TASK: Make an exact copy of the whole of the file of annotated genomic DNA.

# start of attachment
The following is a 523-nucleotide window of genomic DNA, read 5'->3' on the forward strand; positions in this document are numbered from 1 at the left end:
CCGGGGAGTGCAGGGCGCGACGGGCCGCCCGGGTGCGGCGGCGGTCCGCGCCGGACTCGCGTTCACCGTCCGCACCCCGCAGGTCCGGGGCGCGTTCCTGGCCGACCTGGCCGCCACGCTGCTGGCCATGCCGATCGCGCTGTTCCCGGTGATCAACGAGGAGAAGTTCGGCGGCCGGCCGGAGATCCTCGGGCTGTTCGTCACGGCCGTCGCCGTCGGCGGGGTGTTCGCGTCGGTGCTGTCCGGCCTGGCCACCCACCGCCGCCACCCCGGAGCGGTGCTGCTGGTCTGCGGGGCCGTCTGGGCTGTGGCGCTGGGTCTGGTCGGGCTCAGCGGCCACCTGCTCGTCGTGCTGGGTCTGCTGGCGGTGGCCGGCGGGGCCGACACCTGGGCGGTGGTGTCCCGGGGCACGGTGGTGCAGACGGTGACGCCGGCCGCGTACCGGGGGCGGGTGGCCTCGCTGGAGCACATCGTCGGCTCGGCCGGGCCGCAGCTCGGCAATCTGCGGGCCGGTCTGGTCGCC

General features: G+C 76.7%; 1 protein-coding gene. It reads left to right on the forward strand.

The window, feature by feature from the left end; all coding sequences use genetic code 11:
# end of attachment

The following is a 523-nucleotide window of genomic DNA, read 5'->3' on the forward strand; positions in this document are numbered from 1 at the left end:
CCGGGGAGTGCAGGGCGCGACGGGCCGCCCGGGTGCGGCGGCGGTCCGCGCCGGACTCGCGTTCACCGTCCGCACCCCGCAGGTCCGGGGCGCGTTCCTGGCCGACCTGGCCGCCACGCTGCTGGCCATGCCGATCGCGCTGTTCCCGGTGATCAACGAGGAGAAGTTCGGCGGCCGGCCGGAGATCCTCGGGCTGTTCGTCACGGCCGTCGCCGTCGGCGGGGTGTTCGCGTCGGTGCTGTCCGGCCTGGCCACCCACCGCCGCCACCCCGGAGCGGTGCTGCTGGTCTGCGGGGCCGTCTGGGCTGTGGCGCTGGGTCTGGTCGGGCTCAGCGGCCACCTGCTCGTCGTGCTGGGTCTGCTGGCGGTGGCCGGCGGGGCCGACACCTGGGCGGTGGTGTCCCGGGGCACGGTGGTGCAGACGGTGACGCCGGCCGCGTACCGGGGGCGGGTGGCCTCGCTGGAGCACATCGTCGGCTCGGCCGGGCCGCAGCTCGGCAATCTGCGGGCCGGTCTGGTCGCC

General features: G+C 76.7%; 1 protein-coding gene. It reads left to right on the forward strand.

The window, feature by feature from the left end; all coding sequences use genetic code 11: